World Ocean Day: more mahi needed to protect our moana | Sustainable Coastlines

People have never been more concerned about the plight of our ocean, and sadly, they’re right to be worried — our moana needs our help. Award-winning charity Sustainable Coastlines led an expedition to some of Aotearoa’s most remote beaches to reveal the shocking state of our plastic pollution problem. In light of the findings, it is calling on all Kiwis to take action this World Ocean Day, on Tuesday, 8 June.

World Ocean Day is about coming together to honour and celebrate our shared moana, with a special emphasis on education and awareness. Globally an estimated 11 million tonnes of plastic waste enters the ocean every year, and without urgent action, that amount will nearly triple by 2040. 

Unfortunately, New Zealand’s coastlines do not escape the plastic problem. Sustainable Coastlines was able to quantify litter density at some of New Zealand’s most remote beaches, during an expedition in Fiordland last week. The team were there to set-up survey sites as part of its nationwide litter monitoring programme, Litter Intelligence. In only ten 100 metre stretches of shore, the charity removed 1,586 items totalling nearly half a tonne, 93% of which were made of plastic.

“Despite the isolation, the number-one item found was consistent with the top offender across over 200 survey sites nationwide: Hard plastic fragments. Plastic fragments are ubiquitous in our marine environment due to our addiction to plastic products, and mismanagement of them before, during and after their useful lives,” says Sustainable Coastlines Co-Founder Camden Howitt.

Significant numbers of consumer plastics were found, with plastic bottles the second most common item on Fiordland coastlines, at over 30 times the national average. Large quantities of fisheries-related debris were also washed up, again at levels over 30 times the national average. At 93%, the proportion of plastics found was far higher than the 75% national average — a reminder of the longevity of plastics and their propensity to move long distances on ocean currents.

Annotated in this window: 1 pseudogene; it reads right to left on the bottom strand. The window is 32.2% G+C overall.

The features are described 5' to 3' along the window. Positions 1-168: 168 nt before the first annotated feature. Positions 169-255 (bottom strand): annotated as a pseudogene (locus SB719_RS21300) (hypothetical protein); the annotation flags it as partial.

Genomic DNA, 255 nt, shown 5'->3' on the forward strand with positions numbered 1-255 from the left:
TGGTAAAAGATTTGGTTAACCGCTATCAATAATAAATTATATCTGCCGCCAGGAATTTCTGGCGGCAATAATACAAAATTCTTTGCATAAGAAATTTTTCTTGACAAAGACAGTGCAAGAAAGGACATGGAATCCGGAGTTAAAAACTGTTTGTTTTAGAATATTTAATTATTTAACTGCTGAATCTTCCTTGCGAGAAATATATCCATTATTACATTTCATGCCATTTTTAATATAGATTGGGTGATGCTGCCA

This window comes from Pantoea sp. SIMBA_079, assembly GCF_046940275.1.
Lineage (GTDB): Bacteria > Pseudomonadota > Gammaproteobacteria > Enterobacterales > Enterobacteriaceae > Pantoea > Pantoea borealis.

“Many Kiwis would expect Fiordland’s coastlines to be 100% pure, to be as pristine as they should be,” says Howitt. “Instead these remote spots provide key insights into what the problem would look like nationwide without local action.” Everyday, caring Kiwis walk their local stretch of coastline and do their bit to clean-up. Even in Fiordland, stretches of the coast are cleaned up annually by the Southern Coastal Charitable Trust, who helped Sustainable Coastlines to identify accessible beaches.This is encouraging, but more mahi is needed to cut off the problem at the source by avoiding single-use plastics and preventing plastics from entering our oceans. 

The good news is, the needle is shifting on public attitudes towards waste. According to Colmar Brunton’s Better Futures 2021 report, out of the top ten concerns for Kiwis, three revolve around plastic, waste and landfill. These are clearly common concerns for Kiwis, and through Sustainable Coastlines programmes people can connect with these issues, roll up their sleeves, and do something about it. Howitt calls on Kiwis to do their bit to protect the places they love: “Take action for our moana this World Ocean Day. Change one habit, one behaviour, or one product from your everyday life and reduce your plastic footprint.”

The Fiordland clean-up and survey expedition is part of an ongoing effort established through initial funding from the Ministry for the Environment’s Waste Minimisation Fund, to gain an accurate picture of litter across Aotearoa to help optimise and scale solutions. “We believe that we cannot manage what we do not measure, and this programme provides evidence to inspire data-driven decision-making at all levels to solve our plastic problem,” says Howitt. For full results from the Fiordland litter surveys, and from over 200 other sites around Aotearoa, visit